It's the first great summer holiday! Memorial Day weekend means family time and for many, the first summer trip to the beach.
What could be more fun than packing up the coolers, the kids, Fido and Fifi and heading to the beach? A game of Frisbee with man's and woman's best friends seems like a perfect way to spend a summer day.
Wait, you want to take Fido to Folly? Better think again. There are several problems with taking Fido to any beach in our local area, and it's best to know what the laws are, since getting a doggie ticket is a way to ruin the holiday.
So many people want to do the same thing that each beach has restrictions on the time of day that dogs are allowed.
For instance, dogs are not allowed on Folly from 10 a.m. to 6 p.m. during summer's prime beach-going hours. Before and after those times, you can take the pooch, but only on a leash, and you better clean up after him.
At Sullivan's Island, doggie visitors need a permit, and you will need to buy that from Town Hall on Monday through Friday. Visit www.sullivans island-sc.com.
At the Isle of Palms, go early if you want to play catch. Dogs can be off a leash only from 5 a.m. to 8 a.m., and that includes playing in the water. Other times, they have to be on a leash. At Beachwalker Park on Kiawah, dogs must be on a leash at all times.
If all of this sounds restrictive, it's really not. It's meant to protect both humans and dogs from aggressive interactions when you bring a lot of visitors together in the sun.
There are a few other things to keep in mind if you decide to include Fido in the family outing.
Did you know that dogs, especially small dogs that are low to the ground, and white dogs can get sunburned? It's not something that many owners think about, but Fido can get sunburned on his stomach from reflected light, and dogs with light-colored coats usually mean light-colored skin that is more susceptible to sunburn. So a day in the sun can mean that the pooches need sunscreen just like everyone else at the beach.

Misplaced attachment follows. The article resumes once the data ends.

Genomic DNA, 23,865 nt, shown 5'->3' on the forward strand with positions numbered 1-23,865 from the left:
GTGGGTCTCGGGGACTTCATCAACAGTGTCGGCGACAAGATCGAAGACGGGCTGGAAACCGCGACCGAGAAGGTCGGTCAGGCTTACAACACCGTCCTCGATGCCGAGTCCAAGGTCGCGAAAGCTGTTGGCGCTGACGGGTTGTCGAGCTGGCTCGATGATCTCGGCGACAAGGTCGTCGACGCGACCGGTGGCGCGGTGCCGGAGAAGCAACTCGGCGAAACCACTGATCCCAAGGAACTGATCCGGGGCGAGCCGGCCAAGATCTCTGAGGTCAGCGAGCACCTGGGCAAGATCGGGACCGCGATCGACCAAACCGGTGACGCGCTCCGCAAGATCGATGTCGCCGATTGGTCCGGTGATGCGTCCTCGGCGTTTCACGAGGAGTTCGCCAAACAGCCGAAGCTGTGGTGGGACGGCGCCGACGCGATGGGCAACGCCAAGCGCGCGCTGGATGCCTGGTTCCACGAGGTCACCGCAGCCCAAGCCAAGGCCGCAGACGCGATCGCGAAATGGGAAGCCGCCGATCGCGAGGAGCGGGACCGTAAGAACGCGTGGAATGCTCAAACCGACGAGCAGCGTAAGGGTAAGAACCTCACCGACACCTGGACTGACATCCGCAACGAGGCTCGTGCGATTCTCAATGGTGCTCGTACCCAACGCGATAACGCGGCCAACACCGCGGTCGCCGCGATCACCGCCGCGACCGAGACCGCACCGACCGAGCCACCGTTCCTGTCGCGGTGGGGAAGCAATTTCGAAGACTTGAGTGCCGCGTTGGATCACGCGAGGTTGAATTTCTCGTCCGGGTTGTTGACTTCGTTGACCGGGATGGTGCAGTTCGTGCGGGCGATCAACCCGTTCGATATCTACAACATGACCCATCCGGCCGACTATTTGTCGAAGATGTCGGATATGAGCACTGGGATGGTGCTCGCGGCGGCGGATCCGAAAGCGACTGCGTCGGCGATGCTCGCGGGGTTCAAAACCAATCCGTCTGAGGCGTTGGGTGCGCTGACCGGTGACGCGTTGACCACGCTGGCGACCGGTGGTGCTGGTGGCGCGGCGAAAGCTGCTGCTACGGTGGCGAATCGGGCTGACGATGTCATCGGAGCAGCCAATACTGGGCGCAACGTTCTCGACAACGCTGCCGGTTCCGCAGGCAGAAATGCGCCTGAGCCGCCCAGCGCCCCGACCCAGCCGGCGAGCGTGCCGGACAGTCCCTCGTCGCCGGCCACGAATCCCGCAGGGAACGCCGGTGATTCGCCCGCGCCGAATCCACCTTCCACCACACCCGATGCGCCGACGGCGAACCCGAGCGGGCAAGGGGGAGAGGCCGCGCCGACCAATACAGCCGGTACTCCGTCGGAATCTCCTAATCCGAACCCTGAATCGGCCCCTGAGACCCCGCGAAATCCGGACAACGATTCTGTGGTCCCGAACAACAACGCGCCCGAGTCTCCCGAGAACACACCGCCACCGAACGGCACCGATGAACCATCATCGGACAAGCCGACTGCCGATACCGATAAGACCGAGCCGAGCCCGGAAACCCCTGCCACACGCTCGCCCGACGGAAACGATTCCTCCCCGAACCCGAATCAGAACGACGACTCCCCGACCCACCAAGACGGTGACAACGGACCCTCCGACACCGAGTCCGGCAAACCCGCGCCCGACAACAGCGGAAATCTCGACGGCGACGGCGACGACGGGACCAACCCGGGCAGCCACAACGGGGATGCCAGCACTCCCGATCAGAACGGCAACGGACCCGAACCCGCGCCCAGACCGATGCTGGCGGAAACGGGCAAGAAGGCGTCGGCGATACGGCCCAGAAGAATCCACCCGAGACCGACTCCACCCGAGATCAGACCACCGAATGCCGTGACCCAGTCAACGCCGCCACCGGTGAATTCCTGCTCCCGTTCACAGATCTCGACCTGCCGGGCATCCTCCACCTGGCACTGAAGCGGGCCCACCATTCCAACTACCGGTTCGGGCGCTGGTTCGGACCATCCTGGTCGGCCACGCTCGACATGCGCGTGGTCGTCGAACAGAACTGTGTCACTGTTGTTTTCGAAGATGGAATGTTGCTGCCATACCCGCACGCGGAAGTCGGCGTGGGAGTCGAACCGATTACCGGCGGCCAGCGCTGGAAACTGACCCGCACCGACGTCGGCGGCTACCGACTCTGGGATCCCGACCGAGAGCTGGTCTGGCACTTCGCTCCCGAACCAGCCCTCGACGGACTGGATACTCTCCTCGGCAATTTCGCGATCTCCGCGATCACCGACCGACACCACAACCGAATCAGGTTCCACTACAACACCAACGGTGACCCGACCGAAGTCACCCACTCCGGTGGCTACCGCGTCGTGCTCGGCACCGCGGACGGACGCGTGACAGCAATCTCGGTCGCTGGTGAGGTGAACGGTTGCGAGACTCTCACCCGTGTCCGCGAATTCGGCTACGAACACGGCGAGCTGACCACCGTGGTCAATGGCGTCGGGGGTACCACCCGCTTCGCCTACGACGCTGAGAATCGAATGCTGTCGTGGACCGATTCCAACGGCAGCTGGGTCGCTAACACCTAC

Hint, you can use the sunscreen for humans as long as it is the kind gentle enough for babies.
Did you remember to wear sandals for crossing the hot sand to get to the water? Dogs can get burned on the pads of their feet just like humans, though their feet are tougher.
If you are headed to the beach during the hottest part of the day, consider booties for Fido, or if he's small enough, carry him across the sand or boardwalk. Otherwise Fido could have some very sad paws.
And dehydration and heatstroke are just as big a risk for dogs as people, since they have to pant to cool down. Every day, a dog should drink an ounce of water for every pound. Signs that Fido is in trouble from not drinking enough water include heavy panting and difficulty breathing, according to WebMD.
The tongue and mucous membranes appear bright red. The saliva is thick and tenacious, and the dog often vomits. Treat this the way you would humans by getting them out of the heat and into a cool environment. Bathe them in a cool tub and monitor their temperature. If they don't recover quickly, head for the vet.
Last but not least, not all dogs are good swimmers. They can get caught in a wave as easily as a small child, although they are often better at getting back to shore than people.
If you have a mini-Fido, consider a life jacket while he's romping in the surf. One extra large wave can pull him farther out than you may think.
If you still want to take Fido and Fifi, remember to consider their needs just like every other member of the family, check the doggie rules for your favorite beach and don't forget the leash.
Reach Stephanie Harvin at firstname.lastname@example.org or 937-5557.